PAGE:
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Berry blossoms in majors

The Sports Xchange

It is reaching the point where Quintin Berry is becoming part of the main show, not a side show.

If the Tigers send him back to the minors, Jim Leyland and Dave Dombrowski are going to have to go with him or people will run them both out of town.

Berry, 27, got his first opportunity because the Tigers needed a scooter who could play center field with some polish and fill in for Austin Jackson, out with a bad stomach muscle, as a leadoff hitter.

Jackson returned, but Andy Dirks' sore right Achilles tendon gave Berry an opportunity to squeeze into left and right field on occasion, although he's far from a classic corner outfielder.

"The fact they keep allowing me to have an opportunity to be in critical situations is huge," Berry said after bouncing a single up the middle in the 10th inning Thursday to give Detroit a 2-1 victory over the St. Louis Cardinals. "I'm glad things are rolling."

Berry, hitting .315 in 26 big-league games, is performing far better in the majors than he ever did in the minors.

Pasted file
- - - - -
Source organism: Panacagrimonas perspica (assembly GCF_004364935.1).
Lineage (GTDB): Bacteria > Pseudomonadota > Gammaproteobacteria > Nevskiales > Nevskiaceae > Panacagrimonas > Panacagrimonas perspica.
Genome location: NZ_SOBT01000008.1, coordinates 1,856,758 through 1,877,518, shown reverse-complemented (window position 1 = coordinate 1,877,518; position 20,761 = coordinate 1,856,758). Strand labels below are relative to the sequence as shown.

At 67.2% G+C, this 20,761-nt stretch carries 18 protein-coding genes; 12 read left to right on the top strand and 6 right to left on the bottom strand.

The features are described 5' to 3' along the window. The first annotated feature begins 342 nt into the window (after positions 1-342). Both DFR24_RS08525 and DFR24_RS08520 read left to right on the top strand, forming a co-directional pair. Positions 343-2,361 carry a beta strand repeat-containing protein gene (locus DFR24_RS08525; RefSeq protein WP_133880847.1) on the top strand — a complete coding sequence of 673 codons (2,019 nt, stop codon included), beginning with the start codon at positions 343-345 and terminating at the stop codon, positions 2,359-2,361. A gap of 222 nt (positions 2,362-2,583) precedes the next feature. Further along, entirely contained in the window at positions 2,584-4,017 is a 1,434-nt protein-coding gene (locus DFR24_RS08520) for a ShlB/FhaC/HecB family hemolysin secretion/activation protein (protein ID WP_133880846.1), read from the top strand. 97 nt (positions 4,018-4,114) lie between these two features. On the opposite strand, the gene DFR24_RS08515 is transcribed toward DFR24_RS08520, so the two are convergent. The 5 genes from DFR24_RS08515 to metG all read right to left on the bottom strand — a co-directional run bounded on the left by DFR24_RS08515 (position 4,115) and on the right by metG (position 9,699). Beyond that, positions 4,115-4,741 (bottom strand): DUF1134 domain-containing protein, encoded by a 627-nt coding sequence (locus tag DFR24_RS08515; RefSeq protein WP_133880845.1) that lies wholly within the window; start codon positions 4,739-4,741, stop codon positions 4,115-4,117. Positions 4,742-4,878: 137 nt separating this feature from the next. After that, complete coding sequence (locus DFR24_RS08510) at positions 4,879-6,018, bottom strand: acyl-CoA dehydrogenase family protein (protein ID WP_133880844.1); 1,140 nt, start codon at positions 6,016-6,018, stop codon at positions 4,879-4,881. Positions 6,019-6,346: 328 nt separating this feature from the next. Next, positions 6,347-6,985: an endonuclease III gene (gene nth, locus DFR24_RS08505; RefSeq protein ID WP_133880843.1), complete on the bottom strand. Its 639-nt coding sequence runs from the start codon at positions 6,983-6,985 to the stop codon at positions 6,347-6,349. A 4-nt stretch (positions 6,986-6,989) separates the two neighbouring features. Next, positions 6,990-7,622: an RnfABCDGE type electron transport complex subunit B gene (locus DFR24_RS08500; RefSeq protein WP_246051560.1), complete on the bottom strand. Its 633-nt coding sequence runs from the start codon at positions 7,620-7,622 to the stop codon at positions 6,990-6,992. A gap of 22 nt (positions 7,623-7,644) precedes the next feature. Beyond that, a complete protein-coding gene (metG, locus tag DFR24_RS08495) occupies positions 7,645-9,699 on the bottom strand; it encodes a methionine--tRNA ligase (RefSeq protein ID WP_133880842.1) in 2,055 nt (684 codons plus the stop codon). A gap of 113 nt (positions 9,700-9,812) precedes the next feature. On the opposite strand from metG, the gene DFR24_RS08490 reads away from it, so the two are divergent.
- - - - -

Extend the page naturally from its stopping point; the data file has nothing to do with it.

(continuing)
That would suggest that at some point he'll fall off the mountain he's on. But maybe not.

He's had some stretches in which he looks like a minor league hitter, but he seems to bounce back with something like that five-hit game he had last Sunday. Or, after striking out weakly his first two times up Thursday, scratching out that game-winning single with the bases loaded and one out in the 10th.

"I've never had a walk-off before. It was huge," he said. "I always wondered what it felt like. Jumping around and acting crazy (is what it felt like). I didn't know what to do with myself."

Catcher Alex Avila said. "Look, he isn't just a kid. He's been around. He's been in a lot of situations before. That makes a difference."

Berry is 9-for-9 stealing bases, can bunt for a hit and has amazing speed. Not as polished an outfielder as Jackson, he'd play for a lot of teams.

Perhaps teams don't have full scouting reports on Berry because, as a singles hitter who never hit much in the minors, who could take him seriously?

But it's also possible that Berry is just one of those late bloomers who just takes a half-dozen years to figure it out. Like Popeye, his mantra is, "I am what I am, and that's all that I am."

His concentration level has to be way up over what it was in the minors. He gets better pitches to hit. He's just trying to put the ball in play.

Whatever it is, it's working for now.

Copyright (C) 2012 The Sports Xchange. All Rights Reserved.


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